First, was the beautiful house gardens and location at Hurdley Hall Gardens, Churchstoke, Montgomery, which we took in on our journey North with a minor detour. Click here for more details. The main meadows were created only 3 years ago by importing green hay from a Coronation Meadow site just a few miles North, and simply scattering it onto the existing pasture, allowing most of the seeds to fall to the ground in their new location. The pictures show just how successful, and fast this technique can be at transforming ordinary pasture into a sea of flowers.
Secondly, I’d found that the named coronation meadow for Northumberland (Barrowburn Farm) was only about 45 minutes from our B&B base at Thistleyhaugh Farm, a very special place with wonderful hospitality from Enid and Janice on the family farm. This has been in the same ownership for over 120 years and is the only organic and pasture for life farm in the whole of the county.
Barrowburn Farm meadows near Alwinton, lie in the stunning Coquet valley in the North West of the county, just a couple of miles from the Scottish border. Click here for more. The land is owned by the MOD, and to the South are the Otterburn ranges, so the frequent red flags and warning signs meant we kept to the footpaths.
The coronation meadow site notes that these meadows are some of the finest, not just in the UK, but the whole of Europe, and so persuaded us to pursue the single track, dead end road required to reach them. Very much off the main tourist track, it felt much like parts of the countryside around us. Beautiful, and ignored by the masses, since there’s very little there, and it’s a long trek to find anywhere that even serves a cup of tea.
There aren’t any identifying information boards at the meadows, or even signage with footpath routes, so it would have been an advantage to have had an OS map with us. But there is some simple information by the nearest car park, at Wedder’s Leap. So called, because local legend recalls a fellow stealing a sheep (wether, or wedder) and trying to cross the nearby swollen stream whilst still clutching the animal. He fell and was dragged away with the sodden woolly beast to his death.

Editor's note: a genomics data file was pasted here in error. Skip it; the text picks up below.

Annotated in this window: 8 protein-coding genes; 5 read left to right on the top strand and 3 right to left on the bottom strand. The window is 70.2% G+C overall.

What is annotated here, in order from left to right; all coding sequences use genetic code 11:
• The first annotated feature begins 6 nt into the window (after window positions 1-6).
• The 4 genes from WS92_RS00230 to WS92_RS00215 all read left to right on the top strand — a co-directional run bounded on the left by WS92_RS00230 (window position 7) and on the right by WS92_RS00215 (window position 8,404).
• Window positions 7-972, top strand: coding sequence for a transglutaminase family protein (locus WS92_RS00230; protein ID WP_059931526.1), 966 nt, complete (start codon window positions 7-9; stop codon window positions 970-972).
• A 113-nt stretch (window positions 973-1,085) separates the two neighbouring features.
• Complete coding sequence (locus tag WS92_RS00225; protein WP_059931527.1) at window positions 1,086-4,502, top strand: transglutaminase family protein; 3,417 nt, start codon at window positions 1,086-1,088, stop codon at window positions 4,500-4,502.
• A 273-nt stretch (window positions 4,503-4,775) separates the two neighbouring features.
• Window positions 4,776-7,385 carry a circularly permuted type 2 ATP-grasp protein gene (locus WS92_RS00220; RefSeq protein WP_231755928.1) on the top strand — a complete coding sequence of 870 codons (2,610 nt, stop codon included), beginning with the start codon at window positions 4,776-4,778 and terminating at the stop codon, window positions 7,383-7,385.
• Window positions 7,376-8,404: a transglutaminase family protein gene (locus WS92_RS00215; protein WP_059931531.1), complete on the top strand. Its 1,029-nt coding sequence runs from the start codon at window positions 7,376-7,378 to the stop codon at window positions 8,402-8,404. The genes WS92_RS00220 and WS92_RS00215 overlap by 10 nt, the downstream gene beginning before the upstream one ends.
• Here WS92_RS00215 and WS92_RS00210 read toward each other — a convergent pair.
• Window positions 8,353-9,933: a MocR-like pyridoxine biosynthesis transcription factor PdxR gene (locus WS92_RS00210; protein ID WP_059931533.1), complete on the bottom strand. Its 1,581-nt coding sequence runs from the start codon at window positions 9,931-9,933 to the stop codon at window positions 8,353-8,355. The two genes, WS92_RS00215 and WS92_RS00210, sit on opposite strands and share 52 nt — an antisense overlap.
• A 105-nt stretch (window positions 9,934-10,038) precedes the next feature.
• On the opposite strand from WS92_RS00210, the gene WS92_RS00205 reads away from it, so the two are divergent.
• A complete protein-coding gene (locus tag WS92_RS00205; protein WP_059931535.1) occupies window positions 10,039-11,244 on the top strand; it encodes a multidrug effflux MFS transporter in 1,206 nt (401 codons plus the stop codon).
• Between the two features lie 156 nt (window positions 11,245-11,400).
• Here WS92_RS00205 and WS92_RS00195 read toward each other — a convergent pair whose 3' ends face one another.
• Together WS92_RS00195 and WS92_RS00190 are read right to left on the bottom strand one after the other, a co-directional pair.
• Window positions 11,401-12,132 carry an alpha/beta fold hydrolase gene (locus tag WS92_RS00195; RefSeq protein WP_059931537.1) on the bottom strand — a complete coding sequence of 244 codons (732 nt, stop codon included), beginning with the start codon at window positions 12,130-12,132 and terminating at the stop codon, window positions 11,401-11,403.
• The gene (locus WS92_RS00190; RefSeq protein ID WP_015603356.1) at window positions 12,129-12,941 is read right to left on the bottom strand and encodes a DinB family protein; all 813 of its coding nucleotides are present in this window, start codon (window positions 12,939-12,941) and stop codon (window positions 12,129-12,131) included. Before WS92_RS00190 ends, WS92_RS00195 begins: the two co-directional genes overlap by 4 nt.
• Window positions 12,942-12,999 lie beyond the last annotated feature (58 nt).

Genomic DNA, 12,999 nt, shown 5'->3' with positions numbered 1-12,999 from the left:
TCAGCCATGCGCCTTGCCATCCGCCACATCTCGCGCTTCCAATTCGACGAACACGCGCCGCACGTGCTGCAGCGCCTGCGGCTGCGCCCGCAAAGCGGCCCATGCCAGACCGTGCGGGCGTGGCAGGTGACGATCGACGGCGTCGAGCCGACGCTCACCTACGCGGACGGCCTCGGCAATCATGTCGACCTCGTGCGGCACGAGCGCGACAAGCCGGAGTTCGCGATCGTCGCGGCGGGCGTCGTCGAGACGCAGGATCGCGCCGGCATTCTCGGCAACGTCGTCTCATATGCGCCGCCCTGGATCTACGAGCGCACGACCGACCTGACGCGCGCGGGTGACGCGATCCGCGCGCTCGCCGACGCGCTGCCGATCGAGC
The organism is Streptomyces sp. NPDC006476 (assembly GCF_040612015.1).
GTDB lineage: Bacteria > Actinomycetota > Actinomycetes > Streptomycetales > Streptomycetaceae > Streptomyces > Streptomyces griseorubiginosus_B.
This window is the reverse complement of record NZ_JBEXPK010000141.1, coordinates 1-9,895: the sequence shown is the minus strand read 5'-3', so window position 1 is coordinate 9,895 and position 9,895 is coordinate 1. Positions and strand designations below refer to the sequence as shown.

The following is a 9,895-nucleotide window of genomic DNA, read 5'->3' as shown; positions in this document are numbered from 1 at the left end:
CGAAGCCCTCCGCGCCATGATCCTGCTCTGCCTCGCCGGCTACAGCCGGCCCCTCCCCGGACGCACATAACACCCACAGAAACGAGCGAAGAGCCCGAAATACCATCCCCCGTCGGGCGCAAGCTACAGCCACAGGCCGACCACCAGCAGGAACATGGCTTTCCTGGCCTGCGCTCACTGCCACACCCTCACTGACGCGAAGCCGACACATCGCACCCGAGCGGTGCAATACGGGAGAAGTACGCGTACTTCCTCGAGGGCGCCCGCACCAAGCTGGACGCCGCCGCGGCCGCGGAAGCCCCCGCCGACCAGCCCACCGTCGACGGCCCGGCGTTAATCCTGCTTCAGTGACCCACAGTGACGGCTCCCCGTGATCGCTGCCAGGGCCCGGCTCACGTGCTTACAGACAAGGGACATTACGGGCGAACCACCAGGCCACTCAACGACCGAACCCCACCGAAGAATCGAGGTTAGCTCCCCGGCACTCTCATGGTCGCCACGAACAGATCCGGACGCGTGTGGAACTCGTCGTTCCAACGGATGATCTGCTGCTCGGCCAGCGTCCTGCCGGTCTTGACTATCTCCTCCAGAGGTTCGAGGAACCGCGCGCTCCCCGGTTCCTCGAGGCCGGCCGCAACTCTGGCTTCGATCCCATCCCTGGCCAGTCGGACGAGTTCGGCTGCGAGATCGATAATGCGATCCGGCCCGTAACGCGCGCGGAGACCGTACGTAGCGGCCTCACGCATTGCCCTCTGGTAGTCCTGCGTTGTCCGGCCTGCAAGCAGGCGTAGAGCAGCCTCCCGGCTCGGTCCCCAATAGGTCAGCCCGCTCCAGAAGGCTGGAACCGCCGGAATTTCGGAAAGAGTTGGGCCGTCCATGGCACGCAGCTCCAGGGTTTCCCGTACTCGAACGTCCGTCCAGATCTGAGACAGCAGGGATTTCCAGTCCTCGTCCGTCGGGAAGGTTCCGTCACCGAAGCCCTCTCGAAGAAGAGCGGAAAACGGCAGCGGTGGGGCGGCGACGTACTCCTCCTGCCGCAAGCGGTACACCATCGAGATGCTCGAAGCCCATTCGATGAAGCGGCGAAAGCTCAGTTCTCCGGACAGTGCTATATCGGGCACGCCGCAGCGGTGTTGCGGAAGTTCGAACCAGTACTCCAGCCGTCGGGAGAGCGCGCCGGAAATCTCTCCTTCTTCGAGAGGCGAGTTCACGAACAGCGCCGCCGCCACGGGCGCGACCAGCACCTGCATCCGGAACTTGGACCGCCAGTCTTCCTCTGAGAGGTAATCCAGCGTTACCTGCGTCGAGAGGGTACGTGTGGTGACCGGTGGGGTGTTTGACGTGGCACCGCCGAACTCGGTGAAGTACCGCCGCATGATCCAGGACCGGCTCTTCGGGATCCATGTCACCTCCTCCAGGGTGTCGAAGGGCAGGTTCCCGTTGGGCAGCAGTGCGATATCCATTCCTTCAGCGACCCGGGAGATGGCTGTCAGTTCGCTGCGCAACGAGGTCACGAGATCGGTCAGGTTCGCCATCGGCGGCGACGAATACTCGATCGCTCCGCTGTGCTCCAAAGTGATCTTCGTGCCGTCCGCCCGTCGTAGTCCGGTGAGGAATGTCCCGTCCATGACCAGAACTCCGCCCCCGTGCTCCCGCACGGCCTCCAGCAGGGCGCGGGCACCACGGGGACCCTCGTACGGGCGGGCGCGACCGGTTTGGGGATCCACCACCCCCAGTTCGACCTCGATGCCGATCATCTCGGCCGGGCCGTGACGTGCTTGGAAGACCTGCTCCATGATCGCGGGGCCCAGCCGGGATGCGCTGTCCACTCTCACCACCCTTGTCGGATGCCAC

How appropriate that on the way back from the walk we found a stand of Melancholy thistles, Cirsium heterophyllum, growing beside the stream at the site of his demise. So called, because in times past, the prickle free plants were used to treat melancholia, or depression. In Nicholas Culpeper’s herbal of 1653 he wrote “the decoction of the thistle in wine being drank, expels superfluous melancholy out of the body, and makes a man as merry as a cricket; … my opinion is, that it is the best remedy against all melancholy diseases”.
We didn’t make it up into the hills above the farm, but for an idea of how spectacular the scenery is in winter, click here for a brilliant WordPress blog on the 9 mile circuit by “Mart In The Hills”, which you can complete from the same car park. He also records the site of a murder scene in the hills above the farm.
Like all meadows you have to get up amongst the flowers to really appreciate just how beautiful they are, and how like all meadows the plant mix is pretty unique to the site, a significant feature being the beautiful small blue Geranium sylvaticum.
On our way back from the hay meadows site, we’d planned a longer circular walk up into the hills above Alwinton. Click here for the route.
Two and a half hours of glorious walking with no other people seen. We saw hares, herons and even an oystercatcher. Most stunningly, the hillsides and valley bottoms were covered in wildflowers, even where grazed by sheep. The smell of nectar from the white clover and wild thyme filled the air. Pignut, Conopodium majus, and Chimney Sweeper moths, Odezia atrata were in abundance.